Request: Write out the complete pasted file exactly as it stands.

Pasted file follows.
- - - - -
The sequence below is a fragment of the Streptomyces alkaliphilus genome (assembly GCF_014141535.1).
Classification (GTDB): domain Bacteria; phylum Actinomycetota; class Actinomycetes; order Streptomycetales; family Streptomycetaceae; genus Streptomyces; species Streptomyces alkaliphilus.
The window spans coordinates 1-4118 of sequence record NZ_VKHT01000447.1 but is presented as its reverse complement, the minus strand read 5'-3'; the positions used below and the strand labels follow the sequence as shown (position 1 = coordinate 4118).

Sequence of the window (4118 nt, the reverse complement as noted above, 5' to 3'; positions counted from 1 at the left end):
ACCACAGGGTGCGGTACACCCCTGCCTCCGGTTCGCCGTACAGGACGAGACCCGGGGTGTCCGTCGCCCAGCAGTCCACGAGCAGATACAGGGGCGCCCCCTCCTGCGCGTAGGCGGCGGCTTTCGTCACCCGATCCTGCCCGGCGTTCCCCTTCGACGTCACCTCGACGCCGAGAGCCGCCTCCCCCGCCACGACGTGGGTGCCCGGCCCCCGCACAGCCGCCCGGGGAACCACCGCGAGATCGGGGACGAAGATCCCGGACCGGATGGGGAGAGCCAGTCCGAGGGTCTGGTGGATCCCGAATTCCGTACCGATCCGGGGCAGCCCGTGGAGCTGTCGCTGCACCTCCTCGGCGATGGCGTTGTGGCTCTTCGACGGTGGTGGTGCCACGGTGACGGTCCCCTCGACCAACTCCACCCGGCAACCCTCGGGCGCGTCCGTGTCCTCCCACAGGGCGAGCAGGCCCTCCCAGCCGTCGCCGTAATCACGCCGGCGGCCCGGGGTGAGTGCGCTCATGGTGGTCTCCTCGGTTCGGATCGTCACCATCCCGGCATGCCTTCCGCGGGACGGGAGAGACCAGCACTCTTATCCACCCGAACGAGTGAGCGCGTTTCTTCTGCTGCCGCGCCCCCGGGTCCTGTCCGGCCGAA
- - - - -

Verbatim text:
The sequence below is a fragment of the Streptomyces alkaliphilus genome (assembly GCF_014141535.1).
Classification (GTDB): domain Bacteria; phylum Actinomycetota; class Actinomycetes; order Streptomycetales; family Streptomycetaceae; genus Streptomyces; species Streptomyces alkaliphilus.
The window spans coordinates 1-4118 of sequence record NZ_VKHT01000447.1 but is presented as its reverse complement, the minus strand read 5'-3'; the positions used below and the strand labels follow the sequence as shown (position 1 = coordinate 4118).

Sequence of the window (4118 nt, the reverse complement as noted above, 5' to 3'; positions counted from 1 at the left end):
ACCACAGGGTGCGGTACACCCCTGCCTCCGGTTCGCCGTACAGGACGAGACCCGGGGTGTCCGTCGCCCAGCAGTCCACGAGCAGATACAGGGGCGCCCCCTCCTGCGCGTAGGCGGCGGCTTTCGTCACCCGATCCTGCCCGGCGTTCCCCTTCGACGTCACCTCGACGCCGAGAGCCGCCTCCCCCGCCACGACGTGGGTGCCCGGCCCCCGCACAGCCGCCCGGGGAACCACCGCGAGATCGGGGACGAAGATCCCGGACCGGATGGGGAGAGCCAGTCCGAGGGTCTGGTGGATCCCGAATTCCGTACCGATCCGGGGCAGCCCGTGGAGCTGTCGCTGCACCTCCTCGGCGATGGCGTTGTGGCTCTTCGACGGTGGTGGTGCCACGGTGACGGTCCCCTCGACCAACTCCACCCGGCAACCCTCGGGCGCGTCCGTGTCCTCCCACAGGGCGAGCAGGCCCTCCCAGCCGTCGCCGTAATCACGCCGGCGGCCCGGGGTGAGTGCGCTCATGGTGGTCTCCTCGGTTCGGATCGTCACCATCCCGGCATGCCTTCCGCGGGACGGGAGAGACCAGCACTCTTATCCACCCGAACGAGTGAGCGCGTTTCTTCTGCTGCCGCGCCCCCGGGTCCTGTCCGGCCGAA